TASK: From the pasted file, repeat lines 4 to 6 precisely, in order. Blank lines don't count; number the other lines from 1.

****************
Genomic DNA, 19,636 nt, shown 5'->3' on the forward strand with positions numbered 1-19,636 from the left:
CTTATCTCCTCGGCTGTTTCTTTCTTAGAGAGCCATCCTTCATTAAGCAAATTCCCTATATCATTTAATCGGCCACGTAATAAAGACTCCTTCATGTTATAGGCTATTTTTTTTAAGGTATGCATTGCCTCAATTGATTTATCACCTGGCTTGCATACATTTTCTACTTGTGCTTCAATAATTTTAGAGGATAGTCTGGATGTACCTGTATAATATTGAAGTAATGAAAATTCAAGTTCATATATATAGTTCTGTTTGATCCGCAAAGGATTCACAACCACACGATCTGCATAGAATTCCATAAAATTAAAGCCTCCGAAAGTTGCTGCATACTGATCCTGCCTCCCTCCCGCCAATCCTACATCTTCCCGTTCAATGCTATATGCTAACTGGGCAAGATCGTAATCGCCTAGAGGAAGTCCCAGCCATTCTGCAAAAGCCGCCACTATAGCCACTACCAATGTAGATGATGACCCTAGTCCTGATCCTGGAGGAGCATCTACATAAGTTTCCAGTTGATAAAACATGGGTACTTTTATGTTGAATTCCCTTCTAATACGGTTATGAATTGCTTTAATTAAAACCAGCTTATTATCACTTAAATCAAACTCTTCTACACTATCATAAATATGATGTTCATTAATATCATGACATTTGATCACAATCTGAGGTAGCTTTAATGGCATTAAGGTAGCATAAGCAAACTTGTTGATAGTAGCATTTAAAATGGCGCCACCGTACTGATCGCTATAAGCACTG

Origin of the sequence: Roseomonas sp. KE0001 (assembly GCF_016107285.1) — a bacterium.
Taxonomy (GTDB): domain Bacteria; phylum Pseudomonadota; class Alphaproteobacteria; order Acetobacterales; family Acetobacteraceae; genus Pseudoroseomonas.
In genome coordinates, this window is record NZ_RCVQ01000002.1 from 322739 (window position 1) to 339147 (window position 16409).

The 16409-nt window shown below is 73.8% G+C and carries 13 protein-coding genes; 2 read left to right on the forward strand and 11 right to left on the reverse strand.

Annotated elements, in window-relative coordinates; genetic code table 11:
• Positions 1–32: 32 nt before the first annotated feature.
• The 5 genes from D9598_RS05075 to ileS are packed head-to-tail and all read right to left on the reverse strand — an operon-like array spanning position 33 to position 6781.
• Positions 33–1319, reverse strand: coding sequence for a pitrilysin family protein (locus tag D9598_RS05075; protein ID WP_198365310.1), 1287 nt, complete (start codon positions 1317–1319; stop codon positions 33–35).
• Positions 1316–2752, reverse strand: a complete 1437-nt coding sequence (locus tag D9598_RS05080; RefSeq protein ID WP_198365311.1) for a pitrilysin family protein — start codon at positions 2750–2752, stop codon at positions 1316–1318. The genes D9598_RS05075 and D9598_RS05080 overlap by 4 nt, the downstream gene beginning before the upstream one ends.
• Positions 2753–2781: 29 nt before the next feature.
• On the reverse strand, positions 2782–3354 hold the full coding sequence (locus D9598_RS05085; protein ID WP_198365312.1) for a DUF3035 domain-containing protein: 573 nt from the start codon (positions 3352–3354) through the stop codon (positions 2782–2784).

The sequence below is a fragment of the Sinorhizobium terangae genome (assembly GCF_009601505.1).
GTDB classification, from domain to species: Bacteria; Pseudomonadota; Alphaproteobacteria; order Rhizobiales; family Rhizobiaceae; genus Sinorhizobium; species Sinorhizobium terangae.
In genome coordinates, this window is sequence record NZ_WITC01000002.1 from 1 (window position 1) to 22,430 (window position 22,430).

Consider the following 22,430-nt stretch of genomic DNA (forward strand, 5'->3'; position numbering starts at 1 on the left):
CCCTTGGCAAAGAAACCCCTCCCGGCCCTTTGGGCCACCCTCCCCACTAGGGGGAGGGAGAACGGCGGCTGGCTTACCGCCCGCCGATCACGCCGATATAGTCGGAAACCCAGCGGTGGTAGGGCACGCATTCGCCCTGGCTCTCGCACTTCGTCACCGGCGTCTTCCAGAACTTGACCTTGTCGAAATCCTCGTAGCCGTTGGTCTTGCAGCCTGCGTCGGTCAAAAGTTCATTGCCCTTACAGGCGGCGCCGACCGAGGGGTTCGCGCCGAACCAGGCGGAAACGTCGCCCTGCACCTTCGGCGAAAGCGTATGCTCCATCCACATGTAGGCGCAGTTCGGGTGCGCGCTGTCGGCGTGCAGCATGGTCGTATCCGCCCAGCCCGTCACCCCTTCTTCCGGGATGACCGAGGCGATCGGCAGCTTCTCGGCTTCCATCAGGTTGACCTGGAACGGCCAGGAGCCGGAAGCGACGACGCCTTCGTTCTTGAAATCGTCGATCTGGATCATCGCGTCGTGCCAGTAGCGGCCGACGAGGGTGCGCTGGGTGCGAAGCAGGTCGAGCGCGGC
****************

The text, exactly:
Taxonomy (GTDB): domain Bacteria; phylum Pseudomonadota; class Alphaproteobacteria; order Acetobacterales; family Acetobacteraceae; genus Pseudoroseomonas.
In genome coordinates, this window is record NZ_RCVQ01000002.1 from 322739 (window position 1) to 339147 (window position 16409).

The 16409-nt window shown below is 73.8% G+C and carries 13 protein-coding genes; 2 read left to right on the forward strand and 11 right to left on the reverse strand.